ManAboutMTL

MTL Travel: Rosé + Gourmet in the Eastern Townships

It may surprise some to know that despite the Eastern Township claim to some 27 vineyards, easily placing it at the center of Quebec wi...


It may surprise some to know that despite the Eastern Township claim to some 27 vineyards, easily placing it at the center of Quebec winemaking, the province really started to seriously produce wine only about thirty-five years ago. Needless to say things have evolved at lightning pace as we learned during the kick-off media tour for a campaign focusing on the region’s rosé.

Organized by Tourism Eastern Townships in collaboration with wine route partner Kava Tours, a handful of bloggers led by food writer, speaker, and art of living connoisseur Natalie Richard boarded a bus under sunny skies and perfect temperature for a three-winery discovery day, all within an hour of the city.

Vignoble de La Bauge
Our first stop was at Brigham’s Vignobles de La Bauge, the name a reference to the wild boar who’s called the vineyard home since 1976 and who attracts the many tourists who come to sample wines produced from expertise handed down from father to son. Today it remains a family affair headed by Simon Naud and his mother Ghislaine. Located in the Brome-Missiquoi valley the vineyard makes a number of wines including Brise, a semi-dry rosé, and personal favorite.


Do not miss a carriage ride out into the heart of the field to take part in a ‘polysensorial’ tasting on an elevated terrasse built right in the middle of the vineyard!  Here you are given a glass of rosé and asked to describe it from each of the five senses – a total immersion amongst the vines and one that made us appreciate wine’s sheer complexity.



From here it was onto an al fresco lunch, Provençal in style, and made up of products from the Bauge farm, with more of their fantastic wine. A couple bottles purchased from the boutique and we were on our way.


Our next stop, Dunham’s Union Libre cidre & vin, and their 30 hectares containing 5500 apple trees, the source for several kinds of cider.  Here we discovered fire cider, a relative newcomer since 2010, and the result of fermenting heat-concentrated apple must. With a vibrant acidity on the palate and a bouquet of yellow-flesh fruits, it has a silky, elegant quality perfect with cheese and charcuteries. Cider lovers will want to try it fortified with apple brandy and the benefit of oak barrel aging.



Other varieties include ice cider with aromas of honey and pear, and a rich, balanced finish going great with desserts and chocolate, and sparkling cider for a truly festive touch.

Domaine les Brome
Our last stop of the afternoon was at Domaine les Brome in Lac-Brome, worth a visit if only for the exceptional views of the cantons. Bordered in the back by a century-old apple orchard, the vineyards were planted in gravelly soil facing the lake, complete with an impressive storehouse and sophisticated equipment that permits them to produce a wide variety of reds and whites, oak barrel aged, late harvest, and ice wines. 




Open since 2005, they have won many prizes and continue to attract a devoted following. Don’t leave without a bottle of their renowned Détente rosé, a favourite sipper for your summer barbecues.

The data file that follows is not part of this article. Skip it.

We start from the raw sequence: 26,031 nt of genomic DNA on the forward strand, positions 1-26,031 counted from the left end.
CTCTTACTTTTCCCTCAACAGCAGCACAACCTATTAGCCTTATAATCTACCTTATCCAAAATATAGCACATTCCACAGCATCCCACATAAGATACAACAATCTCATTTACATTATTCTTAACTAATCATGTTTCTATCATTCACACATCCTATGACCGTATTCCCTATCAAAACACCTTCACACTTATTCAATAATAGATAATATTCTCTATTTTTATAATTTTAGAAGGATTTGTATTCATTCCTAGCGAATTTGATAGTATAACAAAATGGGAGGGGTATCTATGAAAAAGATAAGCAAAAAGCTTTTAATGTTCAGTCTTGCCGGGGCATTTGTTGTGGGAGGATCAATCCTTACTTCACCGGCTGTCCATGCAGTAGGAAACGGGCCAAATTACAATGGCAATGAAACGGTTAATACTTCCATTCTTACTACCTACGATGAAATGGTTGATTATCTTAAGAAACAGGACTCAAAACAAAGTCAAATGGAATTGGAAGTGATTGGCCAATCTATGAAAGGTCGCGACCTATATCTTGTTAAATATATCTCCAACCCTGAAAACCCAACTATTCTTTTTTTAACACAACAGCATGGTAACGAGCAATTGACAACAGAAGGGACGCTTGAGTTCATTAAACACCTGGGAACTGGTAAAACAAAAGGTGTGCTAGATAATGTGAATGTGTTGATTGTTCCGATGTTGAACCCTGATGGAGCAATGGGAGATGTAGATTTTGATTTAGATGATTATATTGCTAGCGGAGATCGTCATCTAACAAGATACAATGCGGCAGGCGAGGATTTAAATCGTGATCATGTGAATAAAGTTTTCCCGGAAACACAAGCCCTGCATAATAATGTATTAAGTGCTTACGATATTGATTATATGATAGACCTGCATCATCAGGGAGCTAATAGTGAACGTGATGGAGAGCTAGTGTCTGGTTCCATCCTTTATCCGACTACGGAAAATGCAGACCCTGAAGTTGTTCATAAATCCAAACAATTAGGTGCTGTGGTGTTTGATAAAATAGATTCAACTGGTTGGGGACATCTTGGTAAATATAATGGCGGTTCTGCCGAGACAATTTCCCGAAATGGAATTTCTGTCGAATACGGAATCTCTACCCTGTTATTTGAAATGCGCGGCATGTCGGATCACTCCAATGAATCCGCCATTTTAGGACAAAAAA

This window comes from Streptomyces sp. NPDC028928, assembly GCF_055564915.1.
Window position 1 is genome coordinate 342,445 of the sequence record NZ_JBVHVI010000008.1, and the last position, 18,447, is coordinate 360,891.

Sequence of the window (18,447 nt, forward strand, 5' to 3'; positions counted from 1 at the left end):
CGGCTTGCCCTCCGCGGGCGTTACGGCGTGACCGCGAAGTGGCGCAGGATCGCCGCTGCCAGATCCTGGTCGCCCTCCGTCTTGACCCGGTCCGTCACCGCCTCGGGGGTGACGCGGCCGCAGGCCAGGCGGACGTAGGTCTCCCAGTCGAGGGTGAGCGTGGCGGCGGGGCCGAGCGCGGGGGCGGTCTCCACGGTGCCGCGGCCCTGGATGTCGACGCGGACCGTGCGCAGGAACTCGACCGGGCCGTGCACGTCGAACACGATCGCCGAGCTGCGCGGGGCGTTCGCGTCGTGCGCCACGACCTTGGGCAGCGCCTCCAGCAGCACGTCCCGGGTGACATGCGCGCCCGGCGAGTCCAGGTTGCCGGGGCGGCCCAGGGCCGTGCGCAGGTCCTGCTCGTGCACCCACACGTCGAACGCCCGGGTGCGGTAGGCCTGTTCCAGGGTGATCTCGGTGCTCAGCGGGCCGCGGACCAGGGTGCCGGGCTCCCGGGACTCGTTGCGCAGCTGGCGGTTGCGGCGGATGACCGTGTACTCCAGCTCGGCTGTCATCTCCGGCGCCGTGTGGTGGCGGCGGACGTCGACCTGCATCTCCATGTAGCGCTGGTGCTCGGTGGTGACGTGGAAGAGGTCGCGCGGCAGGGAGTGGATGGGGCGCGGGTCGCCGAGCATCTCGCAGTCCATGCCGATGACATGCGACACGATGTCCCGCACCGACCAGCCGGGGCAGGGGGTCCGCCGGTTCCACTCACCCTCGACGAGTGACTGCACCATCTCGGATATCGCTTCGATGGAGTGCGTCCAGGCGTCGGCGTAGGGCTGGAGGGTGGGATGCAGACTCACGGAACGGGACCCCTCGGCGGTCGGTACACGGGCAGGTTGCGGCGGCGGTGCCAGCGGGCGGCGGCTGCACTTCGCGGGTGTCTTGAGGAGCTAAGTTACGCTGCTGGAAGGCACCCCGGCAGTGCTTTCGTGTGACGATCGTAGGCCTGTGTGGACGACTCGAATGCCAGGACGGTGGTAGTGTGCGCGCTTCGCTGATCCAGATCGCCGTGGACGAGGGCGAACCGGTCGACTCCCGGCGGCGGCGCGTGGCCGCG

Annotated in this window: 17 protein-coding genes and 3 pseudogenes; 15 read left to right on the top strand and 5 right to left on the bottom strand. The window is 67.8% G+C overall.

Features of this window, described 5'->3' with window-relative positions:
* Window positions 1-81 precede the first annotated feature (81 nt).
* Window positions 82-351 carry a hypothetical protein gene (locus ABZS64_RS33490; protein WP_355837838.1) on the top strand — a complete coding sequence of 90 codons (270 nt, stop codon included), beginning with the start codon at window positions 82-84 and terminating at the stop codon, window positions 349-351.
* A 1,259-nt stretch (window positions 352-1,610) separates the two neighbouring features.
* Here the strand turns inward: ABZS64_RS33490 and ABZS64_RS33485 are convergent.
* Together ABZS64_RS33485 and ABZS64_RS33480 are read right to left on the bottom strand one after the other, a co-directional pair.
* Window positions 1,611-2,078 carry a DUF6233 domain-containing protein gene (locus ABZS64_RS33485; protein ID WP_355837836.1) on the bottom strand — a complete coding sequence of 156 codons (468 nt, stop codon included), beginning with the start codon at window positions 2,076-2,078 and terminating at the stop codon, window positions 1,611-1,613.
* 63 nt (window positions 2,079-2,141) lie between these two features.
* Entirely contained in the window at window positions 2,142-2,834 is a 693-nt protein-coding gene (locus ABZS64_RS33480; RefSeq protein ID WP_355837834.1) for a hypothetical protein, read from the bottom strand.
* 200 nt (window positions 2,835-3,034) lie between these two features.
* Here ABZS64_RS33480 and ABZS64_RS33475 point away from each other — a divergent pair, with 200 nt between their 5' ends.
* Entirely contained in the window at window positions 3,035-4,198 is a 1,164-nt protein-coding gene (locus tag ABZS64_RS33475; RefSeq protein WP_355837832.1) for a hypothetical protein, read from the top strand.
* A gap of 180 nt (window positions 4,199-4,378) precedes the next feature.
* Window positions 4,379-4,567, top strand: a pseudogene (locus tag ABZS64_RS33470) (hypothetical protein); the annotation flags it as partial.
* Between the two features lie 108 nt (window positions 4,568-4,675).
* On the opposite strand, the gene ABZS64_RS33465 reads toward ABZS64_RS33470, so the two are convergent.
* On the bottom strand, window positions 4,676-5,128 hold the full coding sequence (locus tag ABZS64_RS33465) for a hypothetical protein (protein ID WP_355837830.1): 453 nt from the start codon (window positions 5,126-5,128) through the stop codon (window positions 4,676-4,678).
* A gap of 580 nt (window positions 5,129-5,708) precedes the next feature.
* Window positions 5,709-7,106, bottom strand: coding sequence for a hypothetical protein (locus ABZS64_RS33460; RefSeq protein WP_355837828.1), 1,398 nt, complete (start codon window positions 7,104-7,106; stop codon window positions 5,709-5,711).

Le Pleasant Hôtel & Café
We ended the day with a drive into Sutton, just in time for cocktail hour at Le Pleasant Hôtel & Café. Located in the heart of the quaint town and steps away from boutiques, restaurants, and the popular Mont Sutton ski hill, this stately Victorian mansion-turned boutique hotel has been entirely updated with contemporary décor while retaining some of the original elements. With great views of the surrounding mountains, the 10 rooms all have ensuite bathrooms, and the lower level counts a couple comfortable lounges, and a signature restaurant leading to a large, sun-filled terrasse.


It was here that we enjoyed an aperitif while mingling with charming hotel owners Michel Gagné and his partner Bertin Jacques, before making our way into the dining room where chef Dany Savage ‘had us at hello’ with his new tasting menu du moment, accompanied by wines from the region. 

Given carte blanche to turn the space into destination dining for the region, and armed with a CV including both Chez l'Épicier with Laurent Godbout and Europea with Jérome Ferrer, it’s easy to understand how Chef Savage was awarded, that very night, with the Chef créateur designation from the Townships Tourist Bureau for his masterful menus highlighting regional products.


Calamari ramen with citrus marinade, fennel mousseline, orange pearls and red pepper coulis. 


Snails confit with a spinach coulis, roasted garlic puree, and emmental flakes.


Torchon of foie gras with Le Pleasant's pain perdu, and a palette of flavours.


Trout fillet cooked unilaterally with celeriac puree, root vegetables in their broth, and a lemon foam.


Braised lamb with goat cheese polenta and ratatouille.

Chocolate quartet comprising a brownie, dark chocolate ganache, crystallized chocolate sugar, and strawberry jelly.

Tired in the most satisfied way, we boarded the bus back to Montreal, knowing that our discovery of this diverse and tranquil region had only just begun.

D.G. 

Photo Credit: Dax Giunta

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  1. Great article. It was a great day, wasn't it!

    ReplyDelete

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